Sermon: December 24, 2017, Christmas Eve – “The Prince of Peace”

Christmas Eve Homily
“The Prince of Peace”

Text: John 14: 27

“Peace I leave with you; my peace I give to you.  I do not give to you as the world gives.  Do not let your hearts be troubled and do not let them be afraid.”

Peace is a word we hear a lot around Christmas. There are cards and decorations and all kinds of things that bear the name of peace. But this raises a few questions for me. What kind of peace are we talking about and how do we recognize it if we find it?  Obviously, world peace is not the promise given, or at least not a promise that has been kept.  Personal, inner peace is what some would say, and yet I know of many examples where the Christmas season just takes the inner turmoil some experience and makes it worse.  There are many who struggle to just get through the Holiday season without experiencing some sort of mental, emotional or physical breakdown.

What kind of peace are we to receive from Jesus?  If not world peace and not inner peace, what other kinds of peace are there?  Certainly the Christian church does not have a history of peace.  One might think that when someone becomes a Christian, then they immediately become a peaceful person.  History, both in ages past and recent events have proven that to not be the case.

What peace is Jesus referring to in the text I read a few minutes ago?  What is this promise of Jesus?  Is it an empty promise?  Are they just nice words, but without any true substance?  Is it something we can hope for, but not always receive?  What is this elusive, mysterious peace to which Jesus refers?

How often do we hear the term the Prince of Peace around Christmas time?  But what does it mean?  What is this peace to which everyone so anxiously talks about but no one seems to experience?  I wonder…..

I wonder how we define this mysterious peace for ourselves, and how we can take the promise of Jesus and make it universal.  For me, when I’m considering a promise or a teaching of Jesus, one of the questions I ask myself, is does it apply to everyone?  In other words, for a saying or a teaching of Jesus to be truly valid, for me, it must be of a universal nature.  It must equally apply or be able to be experienced by all.  I don’t believe Jesus played favorites.  This mysterious peace that we are so ready to point to all the time, or sing about or light candles about seems very elusive indeed.  At the personal level, I believe, most of us struggle to experience true peace and certainly the world at large struggles as well.

Now that I have asked a lot of questions, let me try to answer a few of them from my perspective.  I believe it is likely the peace to which Jesus is referring to in this scripture and most of our other references as well, is an eternal peace; in other words, the status of our eternal relationship with the Divine.  It is what some would define as salvation, or being saved.  In more general terms, the idea that when we leave our physical bodies at the point of our death, there is a relationship waiting for us with the Divine in a spiritual sense.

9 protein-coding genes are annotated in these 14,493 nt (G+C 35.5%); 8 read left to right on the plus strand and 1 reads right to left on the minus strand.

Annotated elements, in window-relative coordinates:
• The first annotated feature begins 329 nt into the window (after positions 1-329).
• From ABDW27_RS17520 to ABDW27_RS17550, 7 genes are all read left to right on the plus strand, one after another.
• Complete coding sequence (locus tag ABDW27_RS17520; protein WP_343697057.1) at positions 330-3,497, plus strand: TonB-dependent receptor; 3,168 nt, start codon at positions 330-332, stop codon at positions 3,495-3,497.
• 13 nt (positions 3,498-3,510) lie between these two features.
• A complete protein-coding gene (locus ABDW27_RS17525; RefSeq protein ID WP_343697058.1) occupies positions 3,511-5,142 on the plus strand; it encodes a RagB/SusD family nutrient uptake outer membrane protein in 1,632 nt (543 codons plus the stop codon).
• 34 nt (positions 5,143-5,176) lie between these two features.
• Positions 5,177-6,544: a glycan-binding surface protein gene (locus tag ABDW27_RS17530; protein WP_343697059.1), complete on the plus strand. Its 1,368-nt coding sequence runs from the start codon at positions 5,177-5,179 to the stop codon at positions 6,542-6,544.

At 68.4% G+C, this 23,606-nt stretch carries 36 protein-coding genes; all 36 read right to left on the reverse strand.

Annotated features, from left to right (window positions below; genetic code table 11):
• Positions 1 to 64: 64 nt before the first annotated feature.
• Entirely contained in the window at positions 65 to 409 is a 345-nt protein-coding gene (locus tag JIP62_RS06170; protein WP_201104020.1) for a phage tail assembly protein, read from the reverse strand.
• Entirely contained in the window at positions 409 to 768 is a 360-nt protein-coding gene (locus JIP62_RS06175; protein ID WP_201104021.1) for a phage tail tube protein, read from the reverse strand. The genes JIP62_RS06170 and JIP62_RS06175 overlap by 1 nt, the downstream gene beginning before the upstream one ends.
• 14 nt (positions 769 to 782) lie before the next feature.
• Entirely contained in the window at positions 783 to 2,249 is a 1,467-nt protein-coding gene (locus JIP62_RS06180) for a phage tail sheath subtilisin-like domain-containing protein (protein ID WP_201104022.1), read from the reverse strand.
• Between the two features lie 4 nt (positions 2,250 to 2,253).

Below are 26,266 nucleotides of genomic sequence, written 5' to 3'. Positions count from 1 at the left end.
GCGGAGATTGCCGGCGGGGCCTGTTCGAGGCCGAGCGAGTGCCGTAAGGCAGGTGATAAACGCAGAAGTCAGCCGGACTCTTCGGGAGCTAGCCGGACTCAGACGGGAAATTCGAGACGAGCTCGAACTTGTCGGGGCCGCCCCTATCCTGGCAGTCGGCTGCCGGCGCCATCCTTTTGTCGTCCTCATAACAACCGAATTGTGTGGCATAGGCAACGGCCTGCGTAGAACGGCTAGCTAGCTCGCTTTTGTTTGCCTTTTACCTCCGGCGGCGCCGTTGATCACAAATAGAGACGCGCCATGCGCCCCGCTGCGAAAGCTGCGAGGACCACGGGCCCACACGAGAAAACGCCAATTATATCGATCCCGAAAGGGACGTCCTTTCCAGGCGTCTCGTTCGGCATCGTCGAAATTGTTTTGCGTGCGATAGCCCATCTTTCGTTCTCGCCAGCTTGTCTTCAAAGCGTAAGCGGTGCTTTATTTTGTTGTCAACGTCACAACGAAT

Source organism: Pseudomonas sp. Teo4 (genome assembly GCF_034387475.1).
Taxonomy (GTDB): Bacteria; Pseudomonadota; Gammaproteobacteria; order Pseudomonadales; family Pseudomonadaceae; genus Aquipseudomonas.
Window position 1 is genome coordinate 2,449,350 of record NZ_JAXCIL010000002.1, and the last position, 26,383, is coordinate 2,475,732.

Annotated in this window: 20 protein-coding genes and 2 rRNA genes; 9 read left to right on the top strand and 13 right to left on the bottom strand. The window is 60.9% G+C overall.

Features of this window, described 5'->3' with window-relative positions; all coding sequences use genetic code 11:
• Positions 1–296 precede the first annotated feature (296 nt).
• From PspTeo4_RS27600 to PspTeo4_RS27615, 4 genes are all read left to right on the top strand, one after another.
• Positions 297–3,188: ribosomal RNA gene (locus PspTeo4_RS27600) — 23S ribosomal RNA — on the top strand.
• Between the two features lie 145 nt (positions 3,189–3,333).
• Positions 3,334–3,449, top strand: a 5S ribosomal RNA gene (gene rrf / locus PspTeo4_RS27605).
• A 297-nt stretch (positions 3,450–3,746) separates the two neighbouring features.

From that perspective, this saying of Jesus passes the egalitarian test.  At least it does until we begin to mess with it.

Jesus claims to leave us with peace and to give us peace in this scripture.  Then he goes on to qualify the gift.  Did you notice that the scripture says he gives not as the world gives?  Have you ever wondered what that meant?

In my mind the world is a place of trade and commerce.  I give you something; you give me something in return.  We trade.  We broker.  We exchange commodities.  In our culture, that commodity has become money.  We trade money for our food, clothing, shelter and things we want and need.  This is the basic foundational tenet of all cultures, trade.  We learn to trade one thing for another.  The path to becoming a fully developed culture always includes the ability to trade.  This is a universal truth.

So I believe it is safe to say that is how the world gives.  We give with the understanding that we really trade.  I give you something; you give me something in return.  It is a trade.

So how does this eternal peace come to us from Jesus?  It is a gift because he states that he is giving it to us, and yet there is a qualifier attached.  Jesus says he gives, not as the world gives.  In other words, the gift of eternal peace is ours for the taking and we are not required to trade anything in return.

It seems to me the church universal has missed this concept.  All the Christian denominations differ slightly, but each of them have their own checklists of what the individual must do to attain eternal peace, or salvation.  We still want to make it a trade, in spite of the fact that Jesus clearly says it is not a trade.

Jesus said I give; I don’t trade.

“Peace I leave with you; my peace I give to you.  I do not give to you as the world gives.  Do not let your hearts be troubled and do not let them be afraid.”  Receive the gift of Christmas, it has been there – All the time, and for everyone. No exceptions.


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